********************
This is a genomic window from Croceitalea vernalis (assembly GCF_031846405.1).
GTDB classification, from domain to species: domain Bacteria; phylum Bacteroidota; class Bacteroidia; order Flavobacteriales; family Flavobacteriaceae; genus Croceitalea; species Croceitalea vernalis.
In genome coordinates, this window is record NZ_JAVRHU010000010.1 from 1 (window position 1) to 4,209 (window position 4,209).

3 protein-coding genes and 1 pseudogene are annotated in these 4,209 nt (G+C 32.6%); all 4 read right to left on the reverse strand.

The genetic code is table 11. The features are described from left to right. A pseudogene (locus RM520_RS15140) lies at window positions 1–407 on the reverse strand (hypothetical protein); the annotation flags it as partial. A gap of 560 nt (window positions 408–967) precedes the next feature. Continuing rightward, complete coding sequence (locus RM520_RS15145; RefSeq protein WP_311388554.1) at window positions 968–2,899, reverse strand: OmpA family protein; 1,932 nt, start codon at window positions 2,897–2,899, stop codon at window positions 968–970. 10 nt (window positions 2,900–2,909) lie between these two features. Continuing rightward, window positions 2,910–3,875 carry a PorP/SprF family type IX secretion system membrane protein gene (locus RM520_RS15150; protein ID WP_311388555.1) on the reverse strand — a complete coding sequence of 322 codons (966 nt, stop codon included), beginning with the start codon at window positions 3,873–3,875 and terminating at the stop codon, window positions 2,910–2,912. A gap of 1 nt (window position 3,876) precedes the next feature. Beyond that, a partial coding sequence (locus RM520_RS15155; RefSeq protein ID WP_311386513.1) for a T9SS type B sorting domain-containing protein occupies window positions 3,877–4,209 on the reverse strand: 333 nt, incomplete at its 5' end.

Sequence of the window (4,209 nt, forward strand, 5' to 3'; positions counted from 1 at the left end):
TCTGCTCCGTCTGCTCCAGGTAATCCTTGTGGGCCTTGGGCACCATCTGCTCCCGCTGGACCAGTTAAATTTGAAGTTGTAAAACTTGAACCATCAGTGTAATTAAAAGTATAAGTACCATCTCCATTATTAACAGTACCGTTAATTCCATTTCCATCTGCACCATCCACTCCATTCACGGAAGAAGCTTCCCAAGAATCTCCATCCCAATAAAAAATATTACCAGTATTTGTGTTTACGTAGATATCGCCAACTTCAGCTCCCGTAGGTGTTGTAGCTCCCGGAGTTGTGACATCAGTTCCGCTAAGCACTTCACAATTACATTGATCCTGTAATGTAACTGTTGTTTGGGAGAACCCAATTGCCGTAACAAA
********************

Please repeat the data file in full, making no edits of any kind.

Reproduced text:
This is a genomic window from Croceitalea vernalis (assembly GCF_031846405.1).
GTDB classification, from domain to species: domain Bacteria; phylum Bacteroidota; class Bacteroidia; order Flavobacteriales; family Flavobacteriaceae; genus Croceitalea; species Croceitalea vernalis.
In genome coordinates, this window is record NZ_JAVRHU010000010.1 from 1 (window position 1) to 4,209 (window position 4,209).

3 protein-coding genes and 1 pseudogene are annotated in these 4,209 nt (G+C 32.6%); all 4 read right to left on the reverse strand.

The genetic code is table 11. The features are described from left to right. A pseudogene (locus RM520_RS15140) lies at window positions 1–407 on the reverse strand (hypothetical protein); the annotation flags it as partial. A gap of 560 nt (window positions 408–967) precedes the next feature. Continuing rightward, complete coding sequence (locus RM520_RS15145; RefSeq protein WP_311388554.1) at window positions 968–2,899, reverse strand: OmpA family protein; 1,932 nt, start codon at window positions 2,897–2,899, stop codon at window positions 968–970. 10 nt (window positions 2,900–2,909) lie between these two features. Continuing rightward, window positions 2,910–3,875 carry a PorP/SprF family type IX secretion system membrane protein gene (locus RM520_RS15150; protein ID WP_311388555.1) on the reverse strand — a complete coding sequence of 322 codons (966 nt, stop codon included), beginning with the start codon at window positions 3,873–3,875 and terminating at the stop codon, window positions 2,910–2,912. A gap of 1 nt (window position 3,876) precedes the next feature. Beyond that, a partial coding sequence (locus RM520_RS15155; RefSeq protein ID WP_311386513.1) for a T9SS type B sorting domain-containing protein occupies window positions 3,877–4,209 on the reverse strand: 333 nt, incomplete at its 5' end.

Sequence of the window (4,209 nt, forward strand, 5' to 3'; positions counted from 1 at the left end):
TCTGCTCCGTCTGCTCCAGGTAATCCTTGTGGGCCTTGGGCACCATCTGCTCCCGCTGGACCAGTTAAATTTGAAGTTGTAAAACTTGAACCATCAGTGTAATTAAAAGTATAAGTACCATCTCCATTATTAACAGTACCGTTAATTCCATTTCCATCTGCACCATCCACTCCATTCACGGAAGAAGCTTCCCAAGAATCTCCATCCCAATAAAAAATATTACCAGTATTTGTGTTTACGTAGATATCGCCAACTTCAGCTCCCGTAGGTGTTGTAGCTCCCGGAGTTGTGACATCAGTTCCGCTAAGCACTTCACAATTACATTGATCCTGTAATGTAACTGTTGTTTGGGAGAACCCAATTGCCGTAACAAA